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Find Optimism With Three Steps

Article by Zoe Hugunin

Optimism comes in several different forms. It can be a trait that is both learned and inherited. It can be an idea that can be interpreted. It can be a strength. It can also be a powerful force that has been sold as a way to “heal the world.”

In simpler terms, optimism is hopefulness and confidence about the future. In a more cliche way, optimism is the glass half full. No matter how it’s described, it’s a mannerism that every human being will experience at some point in their lives. Some will experience it a lot, and others may struggle with optimistic thought.

It can be a hard idea to face. The idea that you have to be happy, or that you should be happy. We live in a world where pessimism is easy. We are divided, we are facing a global pandemic, confronting political and environmental crises, and trying to learn and better ourselves all at once. It’s almost as if our brains are wired for pessimism right now and telling someone to “be optimistic” about their lives isn’t as simple as it sounds. But it is possible.

The power of optimism is a truehearted theory that allows you to understand simple changes that can positively affect your life. None of us have the choice of what experiences we encounter, but we do have the choice of how we respond.

With that in mind, here are three ways to start practicing optimism in the venture to better yourself.


1. Redefine Optimism.

Optimism is not always happiness. Happiness is not always applicable to every human at every given moment in their life. Thinking optimistically doesn’t mean you have to force yourself to be happy and ignore the stress in your life.

The difference between optimists and pessimists isn’t the level of happiness in their personal lives. It’s how they have trained themselves to handle certain situations. So, redefine the phrase. Write out how YOU want your optimism to be. It’s on your own terms.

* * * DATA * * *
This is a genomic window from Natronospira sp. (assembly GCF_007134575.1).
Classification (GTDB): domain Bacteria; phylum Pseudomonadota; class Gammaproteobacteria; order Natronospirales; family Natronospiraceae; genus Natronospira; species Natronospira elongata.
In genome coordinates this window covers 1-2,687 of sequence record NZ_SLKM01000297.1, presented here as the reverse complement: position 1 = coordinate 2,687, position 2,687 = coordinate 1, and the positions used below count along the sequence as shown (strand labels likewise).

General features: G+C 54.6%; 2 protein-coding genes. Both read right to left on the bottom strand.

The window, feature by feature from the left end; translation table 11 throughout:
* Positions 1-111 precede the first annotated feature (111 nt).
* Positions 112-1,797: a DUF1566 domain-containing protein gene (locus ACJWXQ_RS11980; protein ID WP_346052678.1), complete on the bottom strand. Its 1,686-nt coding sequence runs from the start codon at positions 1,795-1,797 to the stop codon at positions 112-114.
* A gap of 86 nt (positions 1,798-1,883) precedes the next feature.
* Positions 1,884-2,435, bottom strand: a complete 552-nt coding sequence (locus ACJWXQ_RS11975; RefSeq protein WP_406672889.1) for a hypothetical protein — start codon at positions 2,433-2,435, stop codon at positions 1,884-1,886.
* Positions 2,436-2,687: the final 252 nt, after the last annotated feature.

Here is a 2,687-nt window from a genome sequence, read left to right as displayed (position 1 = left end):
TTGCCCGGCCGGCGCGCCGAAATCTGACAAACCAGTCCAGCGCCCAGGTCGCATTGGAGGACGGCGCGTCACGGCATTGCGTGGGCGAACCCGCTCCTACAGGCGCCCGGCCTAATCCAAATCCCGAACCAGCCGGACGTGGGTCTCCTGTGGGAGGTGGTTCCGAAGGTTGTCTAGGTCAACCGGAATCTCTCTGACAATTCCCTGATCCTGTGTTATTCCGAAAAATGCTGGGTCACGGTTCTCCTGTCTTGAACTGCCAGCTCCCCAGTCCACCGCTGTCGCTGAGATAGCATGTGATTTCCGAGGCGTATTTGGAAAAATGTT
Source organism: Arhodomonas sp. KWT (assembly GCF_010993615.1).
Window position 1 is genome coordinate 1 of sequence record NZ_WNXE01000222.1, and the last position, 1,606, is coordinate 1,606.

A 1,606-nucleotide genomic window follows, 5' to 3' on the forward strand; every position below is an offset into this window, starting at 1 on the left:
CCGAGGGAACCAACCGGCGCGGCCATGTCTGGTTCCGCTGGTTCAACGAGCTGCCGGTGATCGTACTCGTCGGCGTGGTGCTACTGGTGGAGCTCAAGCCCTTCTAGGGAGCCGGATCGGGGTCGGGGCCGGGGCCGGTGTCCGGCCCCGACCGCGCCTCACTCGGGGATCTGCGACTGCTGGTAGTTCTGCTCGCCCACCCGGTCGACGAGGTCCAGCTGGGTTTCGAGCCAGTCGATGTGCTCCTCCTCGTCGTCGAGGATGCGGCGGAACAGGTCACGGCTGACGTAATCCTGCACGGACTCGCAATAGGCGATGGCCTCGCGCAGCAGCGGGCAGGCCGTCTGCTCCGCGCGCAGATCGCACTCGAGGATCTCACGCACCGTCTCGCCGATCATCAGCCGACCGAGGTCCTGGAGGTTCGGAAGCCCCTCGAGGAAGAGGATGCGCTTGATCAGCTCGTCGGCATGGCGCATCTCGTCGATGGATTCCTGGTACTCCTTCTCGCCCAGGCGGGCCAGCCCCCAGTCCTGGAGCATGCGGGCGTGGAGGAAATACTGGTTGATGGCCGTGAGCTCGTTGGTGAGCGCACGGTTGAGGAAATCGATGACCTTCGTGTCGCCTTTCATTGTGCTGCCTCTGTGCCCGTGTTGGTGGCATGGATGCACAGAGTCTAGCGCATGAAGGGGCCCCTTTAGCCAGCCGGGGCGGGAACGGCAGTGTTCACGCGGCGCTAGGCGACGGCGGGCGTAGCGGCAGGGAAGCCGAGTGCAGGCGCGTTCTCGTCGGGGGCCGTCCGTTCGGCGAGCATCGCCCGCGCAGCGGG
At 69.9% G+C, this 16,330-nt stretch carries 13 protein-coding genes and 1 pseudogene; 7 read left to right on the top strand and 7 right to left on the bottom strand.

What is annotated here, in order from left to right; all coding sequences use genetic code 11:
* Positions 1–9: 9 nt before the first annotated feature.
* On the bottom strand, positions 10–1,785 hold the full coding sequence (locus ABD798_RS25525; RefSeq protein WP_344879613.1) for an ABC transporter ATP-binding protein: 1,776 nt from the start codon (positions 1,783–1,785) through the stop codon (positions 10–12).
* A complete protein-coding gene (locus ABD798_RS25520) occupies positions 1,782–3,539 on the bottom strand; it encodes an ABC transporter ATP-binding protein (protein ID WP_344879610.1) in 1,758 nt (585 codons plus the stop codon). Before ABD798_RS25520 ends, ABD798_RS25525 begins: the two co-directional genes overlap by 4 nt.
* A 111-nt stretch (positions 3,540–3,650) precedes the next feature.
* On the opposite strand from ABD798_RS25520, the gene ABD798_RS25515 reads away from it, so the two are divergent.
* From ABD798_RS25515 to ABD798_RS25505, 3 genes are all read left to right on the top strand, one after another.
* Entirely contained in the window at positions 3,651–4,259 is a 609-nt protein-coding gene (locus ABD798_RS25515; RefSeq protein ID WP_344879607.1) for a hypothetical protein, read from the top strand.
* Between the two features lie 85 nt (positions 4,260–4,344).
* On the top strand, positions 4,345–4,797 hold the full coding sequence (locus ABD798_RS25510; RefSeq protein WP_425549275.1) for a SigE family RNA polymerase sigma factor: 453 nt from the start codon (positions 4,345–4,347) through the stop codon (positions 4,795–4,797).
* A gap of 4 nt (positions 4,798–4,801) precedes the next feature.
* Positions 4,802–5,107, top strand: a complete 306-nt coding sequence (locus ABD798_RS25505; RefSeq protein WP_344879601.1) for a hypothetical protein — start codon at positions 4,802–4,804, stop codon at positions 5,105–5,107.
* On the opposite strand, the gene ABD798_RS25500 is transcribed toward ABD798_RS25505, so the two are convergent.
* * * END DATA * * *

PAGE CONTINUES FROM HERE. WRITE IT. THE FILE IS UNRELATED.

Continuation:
2. Challenge negative self-talk.

Putting yourself down is the hardest aspect to change when attempting to switch to an optimistic mindset. It is so easy to tear yourself apart and turn your stressors into insecurities, which can make you feel worse about the future.

Challenge it. This is a HUGE challenge for everyone. But, it can make all the difference. It surely sounds easier than it is, yet when you start looking at yourself in a positive light, the rest of your world can potentially find positivity as well.

A good way to combat pessimistic self-talk is through journaling. Journaling has become a lot popular over the past few years, and it’s good this self-care hack is being brought into the light. Next time you find yourself speaking negatively about yourself, write about it. Write about why you think it’s true. Write about why you don’t think it’s true. Write about yourself from an outside perspective. You just might find that your negative self-talk is all falsities.

3. Focus on your success.

Why are we so happy for others but never happy for ourselves? We congratulate friends on their accomplishments that we have also accomplished. It seems so much bigger when someone else achieves something. We’ll downplay and ignore our successes, and this is a quirk that should be worked on.

Regularly remind yourself of your accomplishments. Are you in school? Great! Do you have a job? Great! Did you get out of bed this morning? Great! Did you eat? That’s great too. We need to celebrate our small victories as well because that can lead to a more optimistic mindset.

Focus on yourself and focus on your efforts. They’re important too.


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